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Vancouver philanthropists embrace ‘our giving passion’

Gary and Christine Rood donated $33M to Friends of the Children, including $5M for Southwest Washington clubhouse

By Nika Bartoo-Smith, Columbian staff reporter
Published: February 9, 2023, 6:00am
4 Photos
Kate Sacamano of Friends of the Children Southwest Washington, from left, looks on as philanthropists Gary and Christine Rood talk with Allison Pauletto during a tour of the clubhouse. The Roods recently donated $33 million to the national organization, $5 million of which will go toward building a new clubhouse for the Southwest Washington chapter.
Kate Sacamano of Friends of the Children Southwest Washington, from left, looks on as philanthropists Gary and Christine Rood talk with Allison Pauletto during a tour of the clubhouse. The Roods recently donated $33 million to the national organization, $5 million of which will go toward building a new clubhouse for the Southwest Washington chapter. (Amanda Cowan/The Columbian) Photo Gallery

Gary and Christine Rood walked into the Friends of the Children Southwest Washington clubhouse Tuesday morning, where they were greeted with smiles and new nicknames: Uncle Gary and Aunt Christine.

At the beginning of January, Friends of the Children announced a three-year, $33 million philanthropic gift from the Roods, the Vancouver couple behind the firm Rood Investments. The gift comes in the form of five commercial properties that the organization will sell for cash, according to Gary Rood. Of the expected $33 million in proceeds, $5 million will go toward establishing a new clubhouse for the Southwest Washington chapter of the national organization.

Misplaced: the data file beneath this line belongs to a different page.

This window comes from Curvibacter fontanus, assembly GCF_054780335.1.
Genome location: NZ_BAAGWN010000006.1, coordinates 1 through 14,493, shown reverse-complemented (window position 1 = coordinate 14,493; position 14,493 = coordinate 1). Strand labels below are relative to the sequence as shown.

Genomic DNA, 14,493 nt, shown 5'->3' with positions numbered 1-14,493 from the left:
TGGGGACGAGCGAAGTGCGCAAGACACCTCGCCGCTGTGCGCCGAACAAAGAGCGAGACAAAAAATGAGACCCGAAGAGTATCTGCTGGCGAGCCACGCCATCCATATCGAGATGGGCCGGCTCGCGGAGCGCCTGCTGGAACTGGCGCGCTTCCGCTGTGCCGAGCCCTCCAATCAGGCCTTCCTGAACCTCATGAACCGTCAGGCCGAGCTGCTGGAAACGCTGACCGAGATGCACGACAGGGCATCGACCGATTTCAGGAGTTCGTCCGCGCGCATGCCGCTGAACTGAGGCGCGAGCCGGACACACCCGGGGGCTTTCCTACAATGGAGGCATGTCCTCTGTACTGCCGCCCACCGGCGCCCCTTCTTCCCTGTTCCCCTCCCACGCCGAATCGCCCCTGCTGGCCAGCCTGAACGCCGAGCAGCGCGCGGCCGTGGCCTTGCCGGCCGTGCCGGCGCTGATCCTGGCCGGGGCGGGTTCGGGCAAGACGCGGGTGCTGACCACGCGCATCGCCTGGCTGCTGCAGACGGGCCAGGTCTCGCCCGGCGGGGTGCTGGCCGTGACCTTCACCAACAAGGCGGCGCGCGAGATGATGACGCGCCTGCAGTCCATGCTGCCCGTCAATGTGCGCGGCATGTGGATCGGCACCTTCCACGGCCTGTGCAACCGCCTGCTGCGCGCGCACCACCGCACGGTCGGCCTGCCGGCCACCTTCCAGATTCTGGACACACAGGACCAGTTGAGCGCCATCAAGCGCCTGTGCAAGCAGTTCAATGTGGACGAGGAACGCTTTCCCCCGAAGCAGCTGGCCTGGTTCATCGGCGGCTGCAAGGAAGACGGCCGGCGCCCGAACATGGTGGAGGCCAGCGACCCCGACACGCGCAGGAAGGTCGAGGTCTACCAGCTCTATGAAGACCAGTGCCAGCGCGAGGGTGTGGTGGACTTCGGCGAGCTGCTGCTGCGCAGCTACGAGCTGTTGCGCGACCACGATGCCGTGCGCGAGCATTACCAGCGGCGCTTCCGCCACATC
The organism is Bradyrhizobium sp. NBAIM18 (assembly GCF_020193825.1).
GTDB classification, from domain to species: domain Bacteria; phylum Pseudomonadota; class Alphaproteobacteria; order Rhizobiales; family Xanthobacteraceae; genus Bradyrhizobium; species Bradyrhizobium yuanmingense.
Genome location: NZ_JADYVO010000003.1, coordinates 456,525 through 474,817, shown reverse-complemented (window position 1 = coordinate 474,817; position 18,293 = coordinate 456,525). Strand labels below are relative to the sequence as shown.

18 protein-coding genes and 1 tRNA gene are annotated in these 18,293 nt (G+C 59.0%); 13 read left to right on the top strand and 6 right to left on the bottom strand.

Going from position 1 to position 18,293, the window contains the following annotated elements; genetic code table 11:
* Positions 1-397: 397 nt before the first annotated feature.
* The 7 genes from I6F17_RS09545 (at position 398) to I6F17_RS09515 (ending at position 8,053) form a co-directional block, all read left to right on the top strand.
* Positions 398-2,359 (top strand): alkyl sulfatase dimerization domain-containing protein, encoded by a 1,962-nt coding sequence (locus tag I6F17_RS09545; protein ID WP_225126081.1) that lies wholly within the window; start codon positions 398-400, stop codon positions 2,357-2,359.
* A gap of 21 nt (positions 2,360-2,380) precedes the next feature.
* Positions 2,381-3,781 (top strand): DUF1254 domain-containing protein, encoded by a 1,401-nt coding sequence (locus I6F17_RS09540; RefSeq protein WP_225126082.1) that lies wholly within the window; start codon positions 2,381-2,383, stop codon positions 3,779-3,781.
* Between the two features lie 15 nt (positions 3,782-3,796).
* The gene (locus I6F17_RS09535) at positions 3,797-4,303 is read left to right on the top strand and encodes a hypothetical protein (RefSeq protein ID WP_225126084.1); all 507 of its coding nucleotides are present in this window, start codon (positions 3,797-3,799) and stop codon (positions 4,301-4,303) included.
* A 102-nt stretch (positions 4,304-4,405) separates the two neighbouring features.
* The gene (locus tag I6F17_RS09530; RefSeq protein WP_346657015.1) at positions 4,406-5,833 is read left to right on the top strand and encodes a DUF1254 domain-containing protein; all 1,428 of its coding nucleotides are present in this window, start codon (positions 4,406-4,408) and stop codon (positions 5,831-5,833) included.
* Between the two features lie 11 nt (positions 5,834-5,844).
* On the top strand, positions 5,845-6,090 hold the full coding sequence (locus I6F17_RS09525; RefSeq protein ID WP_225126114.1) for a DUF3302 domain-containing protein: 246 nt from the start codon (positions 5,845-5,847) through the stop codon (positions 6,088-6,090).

The local clubhouse is currently in a rented home. The lease is up in six months.

“The gift means that we can move forward with putting some permanent roots down in this community,” said Allison Pauletto, executive director for Friends of the Children Southwest Washington. “It’s a game-changer for us.”

Friends of the Children is a national organization founded in Portland in the early 1990s. Its aim is to break the cycle of generational poverty.

The nonprofit took root in Southwest Washington in March 2020, a few weeks before the COVID-19 pandemic shut the world down, according to Pauletto.

The Southwest Washington chapter currently is home to 10 paid professional mentors, called “friends,” who each work with eight students. By spring, that number will expand to 12 friends, increasing the number of children served to 96, according to Pauletto.

For Gary Rood, part of what makes Friends of the Children unique is that the organization does not rely on volunteers but instead has paid staff. This is also part of what makes the organization expensive to run.

“One of the biggest reasons I chose to help these people is because A) they’re really successful with young people, and B) it’s an expensive program,” Gary Rood told The Columbian. “So if we don’t support them, they’re not going to be here. That’s the bottom line.”